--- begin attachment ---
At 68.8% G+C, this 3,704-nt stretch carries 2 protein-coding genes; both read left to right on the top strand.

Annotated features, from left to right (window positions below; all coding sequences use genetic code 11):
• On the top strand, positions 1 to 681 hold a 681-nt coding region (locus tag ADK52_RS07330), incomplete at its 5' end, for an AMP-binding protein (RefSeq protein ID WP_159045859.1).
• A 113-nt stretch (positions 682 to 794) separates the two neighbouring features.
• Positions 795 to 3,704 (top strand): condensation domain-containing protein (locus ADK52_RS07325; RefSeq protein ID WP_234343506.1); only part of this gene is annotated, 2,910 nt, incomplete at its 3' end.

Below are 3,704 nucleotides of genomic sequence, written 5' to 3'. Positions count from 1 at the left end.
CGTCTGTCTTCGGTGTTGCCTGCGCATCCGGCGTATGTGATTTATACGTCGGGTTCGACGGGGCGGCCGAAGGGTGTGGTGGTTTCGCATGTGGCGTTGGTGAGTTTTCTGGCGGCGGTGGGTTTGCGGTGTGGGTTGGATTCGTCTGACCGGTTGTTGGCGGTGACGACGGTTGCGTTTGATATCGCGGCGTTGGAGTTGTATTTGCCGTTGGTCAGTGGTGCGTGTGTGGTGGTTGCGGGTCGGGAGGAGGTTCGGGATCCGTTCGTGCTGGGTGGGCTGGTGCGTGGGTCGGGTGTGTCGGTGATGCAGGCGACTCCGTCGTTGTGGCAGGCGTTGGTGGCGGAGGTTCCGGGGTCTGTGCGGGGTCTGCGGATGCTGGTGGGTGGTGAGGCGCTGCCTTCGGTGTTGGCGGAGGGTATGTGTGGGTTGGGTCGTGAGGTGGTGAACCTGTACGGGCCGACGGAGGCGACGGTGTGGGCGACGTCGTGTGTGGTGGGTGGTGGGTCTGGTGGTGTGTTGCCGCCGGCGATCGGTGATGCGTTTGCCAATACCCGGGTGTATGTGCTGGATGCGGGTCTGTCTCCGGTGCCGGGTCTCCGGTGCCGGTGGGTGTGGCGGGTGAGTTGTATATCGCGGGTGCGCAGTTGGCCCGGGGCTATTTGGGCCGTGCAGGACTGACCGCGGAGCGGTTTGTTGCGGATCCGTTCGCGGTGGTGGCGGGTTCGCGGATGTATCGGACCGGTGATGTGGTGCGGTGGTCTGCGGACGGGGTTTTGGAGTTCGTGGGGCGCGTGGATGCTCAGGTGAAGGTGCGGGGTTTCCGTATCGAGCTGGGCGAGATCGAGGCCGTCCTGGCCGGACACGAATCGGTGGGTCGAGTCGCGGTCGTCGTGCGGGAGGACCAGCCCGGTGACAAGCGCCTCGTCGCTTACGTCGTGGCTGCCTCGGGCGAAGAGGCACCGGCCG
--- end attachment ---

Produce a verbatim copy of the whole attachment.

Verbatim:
At 68.8% G+C, this 3,704-nt stretch carries 2 protein-coding genes; both read left to right on the top strand.

Annotated features, from left to right (window positions below; all coding sequences use genetic code 11):
• On the top strand, positions 1 to 681 hold a 681-nt coding region (locus tag ADK52_RS07330), incomplete at its 5' end, for an AMP-binding protein (RefSeq protein ID WP_159045859.1).
• A 113-nt stretch (positions 682 to 794) separates the two neighbouring features.
• Positions 795 to 3,704 (top strand): condensation domain-containing protein (locus ADK52_RS07325; RefSeq protein ID WP_234343506.1); only part of this gene is annotated, 2,910 nt, incomplete at its 3' end.

Below are 3,704 nucleotides of genomic sequence, written 5' to 3'. Positions count from 1 at the left end.
CGTCTGTCTTCGGTGTTGCCTGCGCATCCGGCGTATGTGATTTATACGTCGGGTTCGACGGGGCGGCCGAAGGGTGTGGTGGTTTCGCATGTGGCGTTGGTGAGTTTTCTGGCGGCGGTGGGTTTGCGGTGTGGGTTGGATTCGTCTGACCGGTTGTTGGCGGTGACGACGGTTGCGTTTGATATCGCGGCGTTGGAGTTGTATTTGCCGTTGGTCAGTGGTGCGTGTGTGGTGGTTGCGGGTCGGGAGGAGGTTCGGGATCCGTTCGTGCTGGGTGGGCTGGTGCGTGGGTCGGGTGTGTCGGTGATGCAGGCGACTCCGTCGTTGTGGCAGGCGTTGGTGGCGGAGGTTCCGGGGTCTGTGCGGGGTCTGCGGATGCTGGTGGGTGGTGAGGCGCTGCCTTCGGTGTTGGCGGAGGGTATGTGTGGGTTGGGTCGTGAGGTGGTGAACCTGTACGGGCCGACGGAGGCGACGGTGTGGGCGACGTCGTGTGTGGTGGGTGGTGGGTCTGGTGGTGTGTTGCCGCCGGCGATCGGTGATGCGTTTGCCAATACCCGGGTGTATGTGCTGGATGCGGGTCTGTCTCCGGTGCCGGGTCTCCGGTGCCGGTGGGTGTGGCGGGTGAGTTGTATATCGCGGGTGCGCAGTTGGCCCGGGGCTATTTGGGCCGTGCAGGACTGACCGCGGAGCGGTTTGTTGCGGATCCGTTCGCGGTGGTGGCGGGTTCGCGGATGTATCGGACCGGTGATGTGGTGCGGTGGTCTGCGGACGGGGTTTTGGAGTTCGTGGGGCGCGTGGATGCTCAGGTGAAGGTGCGGGGTTTCCGTATCGAGCTGGGCGAGATCGAGGCCGTCCTGGCCGGACACGAATCGGTGGGTCGAGTCGCGGTCGTCGTGCGGGAGGACCAGCCCGGTGACAAGCGCCTCGTCGCTTACGTCGTGGCTGCCTCGGGCGAAGAGGCACCGGCCG